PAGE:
Thus. The third way to the human-becoming is the philosophy. The philosophy must be mysterious and should be grounded in an ontology of laws-like rules. A mermaid was indeed really a she-philosopher. She must have been touched by the celestially Apollonian breath of a nightingalelet.

And all the rest of my story happens in the world of today.

The mermaid is an inhabitant of a Danube depth. In the great depth, she has hidden a treasure of silvery cranes — a handful of silver, fallen down from stars. From today on she is very dreamy, because she purposes to think of a beautiful poem to the end. It would be a sonnet about a dreamy awaking of the spring-like druid. This is besides a delicately (most) lovely poem of eternity. I can name it the moony sempiternity. The mermaid sleeps in a pit under the Danube during the day. >The early bird gets the worm< that sentence is erroneous for the sake of charm of the spellbound metaphysics. She wakes up every midnight and sits on the banks of the Danube behind the city of Vienna. The mermaid wants to describe a charm of the sea of lights. She looks at the beautiful city. The Mozartean genial spirit rests in her and the mood of the city is quite unbosomed. The Danube is enchanted, because the mermaid heats the water up to 35 degrees for the sake of her soul’s warmth. The heat energy takes place owing to the warmness of her bosom. Boys can swim and bathe in the warm Danube without limits. They are the lineal descendants of above heroes of the Dark Ages, of: the thinker, poet as well of the dreamer. Even a fisherman can easily refresh his body in the warm water, fallen in love with a silent, dreamed epiphany, then >Loose lips sink ships<. From today a miracle will take place. This miracle is fulfilled by a singing of a eesome, pulchritudinous, fair, beauteous cormorantling. The noble august star, namely the constellation of the philosophers, shimmers over Vienna, the Danube and the mermaid. I recall the dearest, most tender weird of all people of this story. The star signalizes the fulfillment of all dreams. I’m just in love with the mermaid, the star and all of Vienna. I have many wishes to Danube and Vienna.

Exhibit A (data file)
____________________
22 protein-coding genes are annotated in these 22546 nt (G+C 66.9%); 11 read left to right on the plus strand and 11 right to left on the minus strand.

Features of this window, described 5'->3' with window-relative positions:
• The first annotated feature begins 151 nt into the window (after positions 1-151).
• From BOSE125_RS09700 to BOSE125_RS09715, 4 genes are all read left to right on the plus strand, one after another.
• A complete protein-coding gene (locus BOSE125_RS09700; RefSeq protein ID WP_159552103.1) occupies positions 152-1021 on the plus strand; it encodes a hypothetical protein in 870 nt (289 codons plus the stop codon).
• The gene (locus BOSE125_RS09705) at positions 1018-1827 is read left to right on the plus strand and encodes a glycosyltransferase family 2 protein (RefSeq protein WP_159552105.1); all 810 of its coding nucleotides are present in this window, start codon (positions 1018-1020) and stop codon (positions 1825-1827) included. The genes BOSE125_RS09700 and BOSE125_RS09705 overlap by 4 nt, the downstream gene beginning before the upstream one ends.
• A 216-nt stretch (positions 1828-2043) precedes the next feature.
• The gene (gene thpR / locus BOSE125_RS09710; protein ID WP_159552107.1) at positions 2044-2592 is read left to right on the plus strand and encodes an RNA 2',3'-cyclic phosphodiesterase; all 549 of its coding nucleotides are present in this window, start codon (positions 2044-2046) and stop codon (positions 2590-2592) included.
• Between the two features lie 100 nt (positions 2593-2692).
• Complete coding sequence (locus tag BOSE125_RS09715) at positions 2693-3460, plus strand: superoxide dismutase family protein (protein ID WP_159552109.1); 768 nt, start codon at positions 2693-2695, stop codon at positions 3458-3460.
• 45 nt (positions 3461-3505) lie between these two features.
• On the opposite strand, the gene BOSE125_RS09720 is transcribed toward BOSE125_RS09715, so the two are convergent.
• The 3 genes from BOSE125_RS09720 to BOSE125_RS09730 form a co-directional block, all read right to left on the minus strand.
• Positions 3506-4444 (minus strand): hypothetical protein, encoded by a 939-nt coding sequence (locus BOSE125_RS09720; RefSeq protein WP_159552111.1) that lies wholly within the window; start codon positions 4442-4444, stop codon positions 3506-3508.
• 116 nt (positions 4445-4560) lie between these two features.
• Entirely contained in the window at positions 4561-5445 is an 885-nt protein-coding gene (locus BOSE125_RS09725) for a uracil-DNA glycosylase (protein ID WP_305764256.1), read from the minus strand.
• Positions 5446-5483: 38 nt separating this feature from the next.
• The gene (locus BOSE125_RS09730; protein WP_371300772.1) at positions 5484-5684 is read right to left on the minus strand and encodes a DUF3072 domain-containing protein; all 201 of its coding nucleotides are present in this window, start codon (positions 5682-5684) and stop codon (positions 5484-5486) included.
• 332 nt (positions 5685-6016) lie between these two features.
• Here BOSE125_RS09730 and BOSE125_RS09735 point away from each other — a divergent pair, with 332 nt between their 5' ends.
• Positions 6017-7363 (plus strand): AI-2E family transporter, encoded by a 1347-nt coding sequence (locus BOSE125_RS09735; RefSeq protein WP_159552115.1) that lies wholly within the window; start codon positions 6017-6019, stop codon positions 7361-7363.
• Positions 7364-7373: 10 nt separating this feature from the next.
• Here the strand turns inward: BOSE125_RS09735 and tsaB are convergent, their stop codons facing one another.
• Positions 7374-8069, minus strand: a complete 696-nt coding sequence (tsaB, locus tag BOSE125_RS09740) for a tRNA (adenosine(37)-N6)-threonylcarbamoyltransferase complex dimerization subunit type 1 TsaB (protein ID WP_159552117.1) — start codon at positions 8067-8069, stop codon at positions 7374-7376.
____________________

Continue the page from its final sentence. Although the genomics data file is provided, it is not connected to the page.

I believe, Danube will be inhabited only by all mermaids forever. In the future, the thinker, poet, dreamer and this mermaid will be adoring the Terpsichorean Arts in the heaven. Until the end of days, their love to all birdies will have been taking.  

Explanations for readers:

Nightingalelet — in fact the neologism — small Nightingale.

Sempiternity — poetic eternity.

Cormorantling — as diminutive in English, like a birdie, never used in the famous literature. The adjectives, to wit: eesome, pulchritudinous, fair, beauteous denote the word: pretty; eesome = eyesome.

Weird — archaic fate.

Paweł Markiewicz

Paweł Markiewicz was born 1983 in Siemiatycze, Poland. He’s formally educated in both law and German studies. Twice, he was the scholarship-holder of the Forum Alpbach: the village of thinkers in Tirol. He writes in Polish, German and English; he’s had successes in Germany in many anthologies of poetry.